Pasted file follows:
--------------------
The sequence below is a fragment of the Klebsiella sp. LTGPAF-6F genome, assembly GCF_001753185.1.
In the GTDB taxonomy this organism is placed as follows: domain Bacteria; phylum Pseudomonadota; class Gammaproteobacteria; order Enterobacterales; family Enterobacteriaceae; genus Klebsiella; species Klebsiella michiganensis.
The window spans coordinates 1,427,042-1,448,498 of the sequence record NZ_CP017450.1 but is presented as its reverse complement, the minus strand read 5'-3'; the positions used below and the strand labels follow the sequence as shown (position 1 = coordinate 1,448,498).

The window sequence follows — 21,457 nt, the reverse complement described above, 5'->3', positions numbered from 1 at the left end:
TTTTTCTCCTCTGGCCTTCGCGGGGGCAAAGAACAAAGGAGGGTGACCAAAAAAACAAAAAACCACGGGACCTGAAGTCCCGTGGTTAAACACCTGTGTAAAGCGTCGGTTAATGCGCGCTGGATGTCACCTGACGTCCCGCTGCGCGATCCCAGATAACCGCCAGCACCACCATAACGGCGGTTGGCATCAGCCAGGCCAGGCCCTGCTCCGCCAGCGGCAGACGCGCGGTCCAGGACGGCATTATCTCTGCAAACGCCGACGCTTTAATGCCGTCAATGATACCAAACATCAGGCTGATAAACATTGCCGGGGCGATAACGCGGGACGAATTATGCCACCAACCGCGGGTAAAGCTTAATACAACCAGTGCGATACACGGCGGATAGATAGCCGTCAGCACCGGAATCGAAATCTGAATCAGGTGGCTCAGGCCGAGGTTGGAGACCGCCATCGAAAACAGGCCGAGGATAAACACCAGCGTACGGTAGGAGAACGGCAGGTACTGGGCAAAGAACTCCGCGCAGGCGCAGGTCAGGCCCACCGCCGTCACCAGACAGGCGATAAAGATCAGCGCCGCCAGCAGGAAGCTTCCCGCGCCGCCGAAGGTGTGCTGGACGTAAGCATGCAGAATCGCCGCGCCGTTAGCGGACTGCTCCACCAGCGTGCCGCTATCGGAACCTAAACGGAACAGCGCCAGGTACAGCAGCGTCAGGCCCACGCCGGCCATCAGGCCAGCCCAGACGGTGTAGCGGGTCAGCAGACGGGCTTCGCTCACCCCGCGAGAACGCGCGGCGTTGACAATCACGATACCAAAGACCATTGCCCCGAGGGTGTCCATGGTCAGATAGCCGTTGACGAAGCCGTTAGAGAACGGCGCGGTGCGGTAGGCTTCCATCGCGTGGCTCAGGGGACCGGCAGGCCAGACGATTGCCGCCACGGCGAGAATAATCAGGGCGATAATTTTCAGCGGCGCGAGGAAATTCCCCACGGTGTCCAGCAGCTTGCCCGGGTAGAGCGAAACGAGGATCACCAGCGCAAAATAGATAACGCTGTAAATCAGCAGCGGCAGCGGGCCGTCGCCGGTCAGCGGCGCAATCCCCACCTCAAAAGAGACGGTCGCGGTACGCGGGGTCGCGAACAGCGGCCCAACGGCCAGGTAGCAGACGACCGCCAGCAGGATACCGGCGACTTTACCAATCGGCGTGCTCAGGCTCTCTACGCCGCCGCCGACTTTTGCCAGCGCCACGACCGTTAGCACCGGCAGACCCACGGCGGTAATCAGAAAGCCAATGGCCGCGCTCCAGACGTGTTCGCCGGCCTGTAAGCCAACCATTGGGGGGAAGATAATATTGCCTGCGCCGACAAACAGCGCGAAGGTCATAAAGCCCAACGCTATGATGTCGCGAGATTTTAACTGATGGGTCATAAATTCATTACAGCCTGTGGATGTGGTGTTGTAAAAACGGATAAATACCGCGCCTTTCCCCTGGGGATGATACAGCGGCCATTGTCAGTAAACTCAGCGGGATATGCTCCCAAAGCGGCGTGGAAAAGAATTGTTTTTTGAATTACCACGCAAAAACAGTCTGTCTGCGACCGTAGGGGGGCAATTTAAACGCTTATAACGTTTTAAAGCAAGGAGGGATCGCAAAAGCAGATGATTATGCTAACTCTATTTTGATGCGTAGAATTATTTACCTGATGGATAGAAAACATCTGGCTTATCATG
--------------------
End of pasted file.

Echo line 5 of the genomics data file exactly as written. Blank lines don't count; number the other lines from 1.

TTTTTCTCCTCTGGCCTTCGCGGGGGCAAAGAACAAAGGAGGGTGACCAAAAAAACAAAAAACCACGGGACCTGAAGTCCCGTGGTTAAACACCTGTGTAAAGCGTCGGTTAATGCGCGCTGGATGTCACCTGACGTCCCGCTGCGCGATCCCAGATAACCGCCAGCACCACCATAACGGCGGTTGGCATCAGCCAGGCCAGGCCCTGCTCCGCCAGCGGCAGACGCGCGGTCCAGGACGGCATTATCTCTGCAAACGCCGACGCTTTAATGCCGTCAATGATACCAAACATCAGGCTGATAAACATTGCCGGGGCGATAACGCGGGACGAATTATGCCACCAACCGCGGGTAAAGCTTAATACAACCAGTGCGATACACGGCGGATAGATAGCCGTCAGCACCGGAATCGAAATCTGAATCAGGTGGCTCAGGCCGAGGTTGGAGACCGCCATCGAAAACAGGCCGAGGATAAACACCAGCGTACGGTAGGAGAACGGCAGGTACTGGGCAAAGAACTCCGCGCAGGCGCAGGTCAGGCCCACCGCCGTCACCAGACAGGCGATAAAGATCAGCGCCGCCAGCAGGAAGCTTCCCGCGCCGCCGAAGGTGTGCTGGACGTAAGCATGCAGAATCGCCGCGCCGTTAGCGGACTGCTCCACCAGCGTGCCGCTATCGGAACCTAAACGGAACAGCGCCAGGTACAGCAGCGTCAGGCCCACGCCGGCCATCAGGCCAGCCCAGACGGTGTAGCGGGTCAGCAGACGGGCTTCGCTCACCCCGCGAGAACGCGCGGCGTTGACAATCACGATACCAAAGACCATTGCCCCGAGGGTGTCCATGGTCAGATAGCCGTTGACGAAGCCGTTAGAGAACGGCGCGGTGCGGTAGGCTTCCATCGCGTGGCTCAGGGGACCGGCAGGCCAGACGATTGCCGCCACGGCGAGAATAATCAGGGCGATAATTTTCAGCGGCGCGAGGAAATTCCCCACGGTGTCCAGCAGCTTGCCCGGGTAGAGCGAAACGAGGATCACCAGCGCAAAATAGATAACGCTGTAAATCAGCAGCGGCAGCGGGCCGTCGCCGGTCAGCGGCGCAATCCCCACCTCAAAAGAGACGGTCGCGGTACGCGGGGTCGCGAACAGCGGCCCAACGGCCAGGTAGCAGACGACCGCCAGCAGGATACCGGCGACTTTACCAATCGGCGTGCTCAGGCTCTCTACGCCGCCGCCGACTTTTGCCAGCGCCACGACCGTTAGCACCGGCAGACCCACGGCGGTAATCAGAAAGCCAATGGCCGCGCTCCAGACGTGTTCGCCGGCCTGTAAGCCAACCATTGGGGGGAAGATAATATTGCCTGCGCCGACAAACAGCGCGAAGGTCATAAAGCCCAACGCTATGATGTCGCGAGATTTTAACTGATGGGTCATAAATTCATTACAGCCTGTGGATGTGGTGTTGTAAAAACGGATAAATACCGCGCCTTTCCCCTGGGGATGATACAGCGGCCATTGTCAGTAAACTCAGCGGGATATGCTCCCAAAGCGGCGTGGAAAAGAATTGTTTTTTGAATTACCACGCAAAAACAGTCTGTCTGCGACCGTAGGGGGGCAATTTAAACGCTTATAACGTTTTAAAGCAAGGAGGGATCGCAAAAGCAGATGATTATGCTAACTCTATTTTGATGCGTAGAATTATTTACCTGATGGATAGAAAACATCTGGCTTATCATG